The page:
During my study abroad trip to France and Morocco, I explored the different cultures and communities of both countries and the influence France has all over North Africa as a result of French colonization. I visited mosques, museums, cathedrals, villages to grasp the historical presence of the different cultures that has engulfed France over the years. We studied Islam and how it is perceived and viewed in France and how laws are enforced on the dressing of the religion and the Muslim community feels about it.
After visiting both France and Morocco, I can say I feel more understanding to other cultures when they move to a country that may not accept them at first and having to find their voice. I know it happens here in America but as an outsider in France I was able to see it clearly and it was hard to watch. I put myself in situations where I usually wouldn’t anywhere else and I’m glad I did because I learned many things about who I am but also about the people of the cities we visited and the country. I have to say to say that I now see the world in a bigger way because after traveling from city to city in both countries I couldn’t help but notice how much more there is to the these countries and to the world itself. I know it’s strange to think about but it’s a different reality that hits you when you notice it. I didn’t go into this trip with many assumptions besides the fact that French people would find us annoying as Americans because we can be loud and maybe “obnoxious” but that’s all I came in with. I wanted to be as open as possible for France and especially Morocco because I haven’t heard a lot of things about it until recently.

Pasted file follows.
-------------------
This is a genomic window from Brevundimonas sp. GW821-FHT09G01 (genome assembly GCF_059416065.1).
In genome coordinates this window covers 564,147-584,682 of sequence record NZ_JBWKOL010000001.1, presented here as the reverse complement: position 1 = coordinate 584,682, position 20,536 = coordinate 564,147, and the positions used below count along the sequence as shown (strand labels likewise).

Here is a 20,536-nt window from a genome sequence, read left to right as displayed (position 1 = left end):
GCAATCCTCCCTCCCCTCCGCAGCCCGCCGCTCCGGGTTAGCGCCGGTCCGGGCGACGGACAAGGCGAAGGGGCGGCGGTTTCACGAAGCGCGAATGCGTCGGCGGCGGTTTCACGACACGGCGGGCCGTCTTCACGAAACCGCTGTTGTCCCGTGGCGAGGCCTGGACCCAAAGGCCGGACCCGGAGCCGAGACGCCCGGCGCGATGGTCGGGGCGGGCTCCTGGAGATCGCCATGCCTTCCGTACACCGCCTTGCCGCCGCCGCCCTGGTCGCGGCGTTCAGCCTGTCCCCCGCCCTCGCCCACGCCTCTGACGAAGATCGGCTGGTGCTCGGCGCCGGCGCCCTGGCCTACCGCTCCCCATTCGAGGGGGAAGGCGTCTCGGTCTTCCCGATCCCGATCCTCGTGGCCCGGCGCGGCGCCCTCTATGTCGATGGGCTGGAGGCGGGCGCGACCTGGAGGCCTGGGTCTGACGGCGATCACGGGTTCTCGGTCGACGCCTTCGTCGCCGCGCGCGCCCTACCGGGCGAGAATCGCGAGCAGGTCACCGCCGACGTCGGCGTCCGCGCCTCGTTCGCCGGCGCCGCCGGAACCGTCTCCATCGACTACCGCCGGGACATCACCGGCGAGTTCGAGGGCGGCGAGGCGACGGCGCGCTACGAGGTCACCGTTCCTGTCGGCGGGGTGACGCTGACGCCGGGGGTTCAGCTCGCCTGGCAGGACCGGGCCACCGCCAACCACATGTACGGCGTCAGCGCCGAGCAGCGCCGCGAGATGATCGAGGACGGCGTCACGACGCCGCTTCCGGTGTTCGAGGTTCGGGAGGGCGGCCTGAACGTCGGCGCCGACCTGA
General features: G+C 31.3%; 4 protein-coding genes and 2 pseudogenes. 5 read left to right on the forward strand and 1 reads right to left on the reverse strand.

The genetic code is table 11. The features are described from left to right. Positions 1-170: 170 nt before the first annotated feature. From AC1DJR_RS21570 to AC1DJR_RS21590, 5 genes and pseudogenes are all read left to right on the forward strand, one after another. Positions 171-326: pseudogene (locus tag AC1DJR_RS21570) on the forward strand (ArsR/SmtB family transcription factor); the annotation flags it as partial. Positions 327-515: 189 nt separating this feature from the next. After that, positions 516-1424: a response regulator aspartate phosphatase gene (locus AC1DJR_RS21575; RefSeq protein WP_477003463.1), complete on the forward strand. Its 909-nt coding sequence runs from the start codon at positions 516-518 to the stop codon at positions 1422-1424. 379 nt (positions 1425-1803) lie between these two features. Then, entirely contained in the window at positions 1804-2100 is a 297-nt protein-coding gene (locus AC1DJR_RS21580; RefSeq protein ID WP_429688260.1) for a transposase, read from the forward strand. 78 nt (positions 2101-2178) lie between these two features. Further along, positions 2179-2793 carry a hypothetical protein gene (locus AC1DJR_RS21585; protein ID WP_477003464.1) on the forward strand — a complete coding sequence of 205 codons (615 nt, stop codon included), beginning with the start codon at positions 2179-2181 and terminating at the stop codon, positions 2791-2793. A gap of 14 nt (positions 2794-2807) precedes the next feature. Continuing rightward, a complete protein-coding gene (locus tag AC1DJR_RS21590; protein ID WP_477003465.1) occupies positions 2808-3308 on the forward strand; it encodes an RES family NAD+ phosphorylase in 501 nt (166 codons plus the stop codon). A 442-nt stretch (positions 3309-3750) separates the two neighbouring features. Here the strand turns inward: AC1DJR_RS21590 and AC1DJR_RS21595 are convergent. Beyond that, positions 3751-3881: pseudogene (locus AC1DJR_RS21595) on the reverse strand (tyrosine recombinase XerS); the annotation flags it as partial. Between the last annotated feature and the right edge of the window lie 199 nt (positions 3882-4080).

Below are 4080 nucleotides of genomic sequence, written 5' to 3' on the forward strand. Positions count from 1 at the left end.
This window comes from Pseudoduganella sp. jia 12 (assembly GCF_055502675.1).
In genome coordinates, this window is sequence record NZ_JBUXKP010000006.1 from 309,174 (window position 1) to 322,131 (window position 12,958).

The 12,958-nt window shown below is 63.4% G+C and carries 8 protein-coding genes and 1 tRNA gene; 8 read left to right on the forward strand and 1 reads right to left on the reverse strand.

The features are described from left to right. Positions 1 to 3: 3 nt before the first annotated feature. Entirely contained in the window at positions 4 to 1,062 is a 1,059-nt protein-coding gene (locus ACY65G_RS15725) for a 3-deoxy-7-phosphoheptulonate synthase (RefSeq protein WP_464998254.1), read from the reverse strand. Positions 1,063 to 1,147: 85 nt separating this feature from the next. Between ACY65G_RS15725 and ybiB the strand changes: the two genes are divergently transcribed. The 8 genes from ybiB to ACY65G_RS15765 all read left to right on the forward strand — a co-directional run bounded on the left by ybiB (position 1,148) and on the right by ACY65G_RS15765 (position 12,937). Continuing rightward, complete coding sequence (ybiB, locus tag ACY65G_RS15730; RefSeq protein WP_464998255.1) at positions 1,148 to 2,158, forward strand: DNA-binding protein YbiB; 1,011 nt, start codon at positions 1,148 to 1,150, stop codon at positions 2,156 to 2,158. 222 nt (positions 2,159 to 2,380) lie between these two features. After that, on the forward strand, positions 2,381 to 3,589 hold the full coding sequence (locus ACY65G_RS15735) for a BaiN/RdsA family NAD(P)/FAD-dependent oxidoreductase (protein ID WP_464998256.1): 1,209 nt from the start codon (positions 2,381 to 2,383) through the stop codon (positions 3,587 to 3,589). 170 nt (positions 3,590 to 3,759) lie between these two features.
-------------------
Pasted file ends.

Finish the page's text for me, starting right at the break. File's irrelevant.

One interaction that led to a change was my experience with my host family in France. I got to spend 4 days with them and figure out a way to communicate with them with. We learned about their families and how they’ve been hosting families for years from all over the world. We had dinner with them every night and told them about our day and it felt like a real family experience. They treated us like they’ve known us all our lives and I never felt that from anyone other than my actual family and it was an amazing feeling.
This change was significant because it taught me that no matter what people are capable of accepting anyone no matter where they come from, there is no excuse. I learned that sometimes it’s okay to step out of your comfort zone especially when you’re in an environment, living with complete strangers who you may have trouble communicating with because of language barrier. I also felt that I transformed into a person who understands herself better on her own. I feel more independent and in control of my life and with the way I live in the world. I changed in a way that benefits my culture, in the sense that I am more appreciative of my background and culture and more in touch with my faith and other faiths as well. Seeing how everyone in Morocco respected their culture and abided by their religious holiday, showed me that I should be more involved in my Ethiopian heritage and religion as well.
I believe this experience has given more thought into what I want to do in the future. I’ve been back and forth with nursing and counseling psychology, but generally I just want to be in a field where I am helping people. During this trip, I saw everyone being generous and helpful to loved ones, even strangers like myself. I want to use my interpersonal experiences with my host family, people from the markets, and tour guides for my career. I learned many cultural norms that I could attribute to either my nursing or psychology path. I also want to go back to Morocco to do research if I decide to go onto my counseling psychology path to analyze mental health.